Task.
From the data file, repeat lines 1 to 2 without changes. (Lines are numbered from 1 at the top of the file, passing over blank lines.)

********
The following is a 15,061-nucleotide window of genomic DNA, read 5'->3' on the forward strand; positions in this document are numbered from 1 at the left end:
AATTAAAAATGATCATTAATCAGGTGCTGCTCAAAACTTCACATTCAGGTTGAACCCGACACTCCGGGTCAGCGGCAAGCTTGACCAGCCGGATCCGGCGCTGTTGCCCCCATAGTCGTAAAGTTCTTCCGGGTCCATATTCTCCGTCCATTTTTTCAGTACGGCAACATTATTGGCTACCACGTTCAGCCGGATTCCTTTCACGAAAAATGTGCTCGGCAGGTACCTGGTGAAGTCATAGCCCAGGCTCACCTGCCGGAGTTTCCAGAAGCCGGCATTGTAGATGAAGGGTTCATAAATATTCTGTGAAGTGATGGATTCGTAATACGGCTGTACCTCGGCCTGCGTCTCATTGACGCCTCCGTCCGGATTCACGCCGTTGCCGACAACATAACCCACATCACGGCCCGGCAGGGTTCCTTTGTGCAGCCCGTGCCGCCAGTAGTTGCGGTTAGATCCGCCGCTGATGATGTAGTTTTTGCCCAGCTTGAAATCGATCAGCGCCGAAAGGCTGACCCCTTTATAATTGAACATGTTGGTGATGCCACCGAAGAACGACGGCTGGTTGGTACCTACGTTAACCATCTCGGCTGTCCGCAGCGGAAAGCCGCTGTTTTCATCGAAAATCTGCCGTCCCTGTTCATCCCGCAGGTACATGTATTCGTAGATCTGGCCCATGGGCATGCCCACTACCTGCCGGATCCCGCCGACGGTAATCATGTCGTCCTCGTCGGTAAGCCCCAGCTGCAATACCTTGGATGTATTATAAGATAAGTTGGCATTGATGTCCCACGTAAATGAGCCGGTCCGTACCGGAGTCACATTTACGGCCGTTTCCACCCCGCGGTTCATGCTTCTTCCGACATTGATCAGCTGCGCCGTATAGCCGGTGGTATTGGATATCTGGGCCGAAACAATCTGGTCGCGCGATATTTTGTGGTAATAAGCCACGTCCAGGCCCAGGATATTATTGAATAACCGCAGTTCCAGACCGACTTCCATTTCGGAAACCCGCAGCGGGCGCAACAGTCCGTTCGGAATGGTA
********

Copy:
The following is a 15,061-nucleotide window of genomic DNA, read 5'->3' on the forward strand; positions in this document are numbered from 1 at the left end:
AATTAAAAATGATCATTAATCAGGTGCTGCTCAAAACTTCACATTCAGGTTGAACCCGACACTCCGGGTCAGCGGCAAGCTTGACCAGCCGGATCCGGCGCTGTTGCCCCCATAGTCGTAAAGTTCTTCCGGGTCCATATTCTCCGTCCATTTTTTCAGTACGGCAACATTATTGGCTACCACGTTCAGCCGGATTCCTTTCACGAAAAATGTGCTCGGCAGGTACCTGGTGAAGTCATAGCCCAGGCTCACCTGCCGGAGTTTCCAGAAGCCGGCATTGTAGATGAAGGGTTCATAAATATTCTGTGAAGTGATGGATTCGTAATACGGCTGTACCTCGGCCTGCGTCTCATTGACGCCTCCGTCCGGATTCACGCCGTTGCCGACAACATAACCCACATCACGGCCCGGCAGGGTTCCTTTGTGCAGCCCGTGCCGCCAGTAGTTGCGGTTAGATCCGCCGCTGATGATGTAGTTTTTGCCCAGCTTGAAATCGATCAGCGCCGAAAGGCTGACCCCTTTATAATTGAACATGTTGGTGATGCCACCGAAGAACGACGGCTGGTTGGTACCTACGTTAACCATCTCGGCTGTCCGCAGCGGAAAGCCGCTGTTTTCATCGAAAATCTGCCGTCCCTGTTCATCCCGCAGGTACATGTATTCGTAGATCTGGCCCATGGGCATGCCCACTACCTGCCGGATCCCGCCGACGGTAATCATGTCGTCCTCGTCGGTAAGCCCCAGCTGCAATACCTTGGATGTATTATAAGATAAGTTGGCATTGATGTCCCACGTAAATGAGCCGGTCCGTACCGGAGTCACATTTACGGCCGTTTCCACCCCGCGGTTCATGCTTCTTCCGACATTGATCAGCTGCGCCGTATAGCCGGTGGTATTGGATATCTGGGCCGAAACAATCTGGTCGCGCGATATTTTGTGGTAATAAGCCACGTCCAGGCCCAGGATATTATTGAATAACCGCAGTTCCAGACCGACTTCCATTTCGGAAACCCGCAGCGGGCGCAACAGTCCGTTCGGAATGGTA